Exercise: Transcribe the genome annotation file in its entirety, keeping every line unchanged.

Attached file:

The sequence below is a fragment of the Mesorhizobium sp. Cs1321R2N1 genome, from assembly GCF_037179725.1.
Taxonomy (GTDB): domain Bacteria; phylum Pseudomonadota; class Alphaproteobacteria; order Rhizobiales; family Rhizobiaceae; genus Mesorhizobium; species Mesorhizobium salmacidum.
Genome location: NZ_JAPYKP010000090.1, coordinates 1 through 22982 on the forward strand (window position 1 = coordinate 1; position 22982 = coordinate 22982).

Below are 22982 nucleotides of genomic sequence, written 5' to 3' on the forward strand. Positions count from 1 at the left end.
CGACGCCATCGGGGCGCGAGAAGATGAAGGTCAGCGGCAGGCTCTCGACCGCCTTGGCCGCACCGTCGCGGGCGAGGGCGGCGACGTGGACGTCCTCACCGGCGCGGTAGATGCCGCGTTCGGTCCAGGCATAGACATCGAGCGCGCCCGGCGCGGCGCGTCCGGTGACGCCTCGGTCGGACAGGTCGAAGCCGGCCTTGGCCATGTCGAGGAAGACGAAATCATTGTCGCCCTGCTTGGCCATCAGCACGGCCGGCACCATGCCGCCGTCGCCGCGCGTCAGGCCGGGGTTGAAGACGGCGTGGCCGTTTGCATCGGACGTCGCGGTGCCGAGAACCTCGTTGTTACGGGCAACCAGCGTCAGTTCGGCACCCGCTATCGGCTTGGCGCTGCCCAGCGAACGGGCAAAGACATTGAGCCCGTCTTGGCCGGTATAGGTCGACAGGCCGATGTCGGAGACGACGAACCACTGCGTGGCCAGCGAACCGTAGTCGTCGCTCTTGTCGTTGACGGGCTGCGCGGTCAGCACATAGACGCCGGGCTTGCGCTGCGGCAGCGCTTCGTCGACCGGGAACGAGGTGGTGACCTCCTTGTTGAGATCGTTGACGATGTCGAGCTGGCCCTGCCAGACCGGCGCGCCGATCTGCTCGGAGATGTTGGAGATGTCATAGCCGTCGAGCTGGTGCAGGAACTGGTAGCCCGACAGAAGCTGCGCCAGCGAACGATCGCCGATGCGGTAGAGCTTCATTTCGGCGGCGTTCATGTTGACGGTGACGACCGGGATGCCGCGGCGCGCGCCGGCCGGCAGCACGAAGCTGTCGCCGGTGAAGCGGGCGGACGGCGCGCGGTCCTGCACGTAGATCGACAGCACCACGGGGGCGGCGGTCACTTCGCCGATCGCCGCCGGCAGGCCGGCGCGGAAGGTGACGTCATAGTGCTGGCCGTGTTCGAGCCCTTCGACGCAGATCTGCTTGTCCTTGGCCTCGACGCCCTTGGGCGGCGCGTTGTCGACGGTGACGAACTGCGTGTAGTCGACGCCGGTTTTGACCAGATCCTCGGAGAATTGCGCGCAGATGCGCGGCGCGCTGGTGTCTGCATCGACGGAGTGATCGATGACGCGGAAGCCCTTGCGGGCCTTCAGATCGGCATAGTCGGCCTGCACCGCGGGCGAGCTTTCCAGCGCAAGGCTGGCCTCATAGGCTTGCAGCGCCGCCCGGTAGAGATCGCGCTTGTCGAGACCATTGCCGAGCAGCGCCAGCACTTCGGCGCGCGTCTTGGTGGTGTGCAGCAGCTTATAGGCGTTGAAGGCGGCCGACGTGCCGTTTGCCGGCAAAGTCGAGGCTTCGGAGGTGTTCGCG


The sequence below is a fragment of the Mesorhizobium sp. Cs1321R2N1 genome, from assembly GCF_037179725.1.
Taxonomy (GTDB): domain Bacteria; phylum Pseudomonadota; class Alphaproteobacteria; order Rhizobiales; family Rhizobiaceae; genus Mesorhizobium; species Mesorhizobium salmacidum.
Genome location: NZ_JAPYKP010000090.1, coordinates 1 through 22982 on the forward strand (window position 1 = coordinate 1; position 22982 = coordinate 22982).

Below are 22982 nucleotides of genomic sequence, written 5' to 3' on the forward strand. Positions count from 1 at the left end.
CGACGCCATCGGGGCGCGAGAAGATGAAGGTCAGCGGCAGGCTCTCGACCGCCTTGGCCGCACCGTCGCGGGCGAGGGCGGCGACGTGGACGTCCTCACCGGCGCGGTAGATGCCGCGTTCGGTCCAGGCATAGACATCGAGCGCGCCCGGCGCGGCGCGTCCGGTGACGCCTCGGTCGGACAGGTCGAAGCCGGCCTTGGCCATGTCGAGGAAGACGAAATCATTGTCGCCCTGCTTGGCCATCAGCACGGCCGGCACCATGCCGCCGTCGCCGCGCGTCAGGCCGGGGTTGAAGACGGCGTGGCCGTTTGCATCGGACGTCGCGGTGCCGAGAACCTCGTTGTTACGGGCAACCAGCGTCAGTTCGGCACCCGCTATCGGCTTGGCGCTGCCCAGCGAACGGGCAAAGACATTGAGCCCGTCTTGGCCGGTATAGGTCGACAGGCCGATGTCGGAGACGACGAACCACTGCGTGGCCAGCGAACCGTAGTCGTCGCTCTTGTCGTTGACGGGCTGCGCGGTCAGCACATAGACGCCGGGCTTGCGCTGCGGCAGCGCTTCGTCGACCGGGAACGAGGTGGTGACCTCCTTGTTGAGATCGTTGACGATGTCGAGCTGGCCCTGCCAGACCGGCGCGCCGATCTGCTCGGAGATGTTGGAGATGTCATAGCCGTCGAGCTGGTGCAGGAACTGGTAGCCCGACAGAAGCTGCGCCAGCGAACGATCGCCGATGCGGTAGAGCTTCATTTCGGCGGCGTTCATGTTGACGGTGACGACCGGGATGCCGCGGCGCGCGCCGGCCGGCAGCACGAAGCTGTCGCCGGTGAAGCGGGCGGACGGCGCGCGGTCCTGCACGTAGATCGACAGCACCACGGGGGCGGCGGTCACTTCGCCGATCGCCGCCGGCAGGCCGGCGCGGAAGGTGACGTCATAGTGCTGGCCGTGTTCGAGCCCTTCGACGCAGATCTGCTTGTCCTTGGCCTCGACGCCCTTGGGCGGCGCGTTGTCGACGGTGACGAACTGCGTGTAGTCGACGCCGGTTTTGACCAGATCCTCGGAGAATTGCGCGCAGATGCGCGGCGCGCTGGTGTCTGCATCGACGGAGTGATCGATGACGCGGAAGCCCTTGCGGGCCTTCAGATCGGCATAGTCGGCCTGCACCGCGGGCGAGCTTTCCAGCGCAAGGCTGGCCTCATAGGCTTGCAGCGCCGCCCGGTAGAGATCGCGCTTGTCGAGACCATTGCCGAGCAGCGCCAGCACTTCGGCGCGCGTCTTGGTGGTGTGCAGCAGCTTATAGGCGTTGAAGGCGGCCGACGTGCCGTTTGCCGGCAAAGTCGAGGCTTCGGAGGTGTTCGCG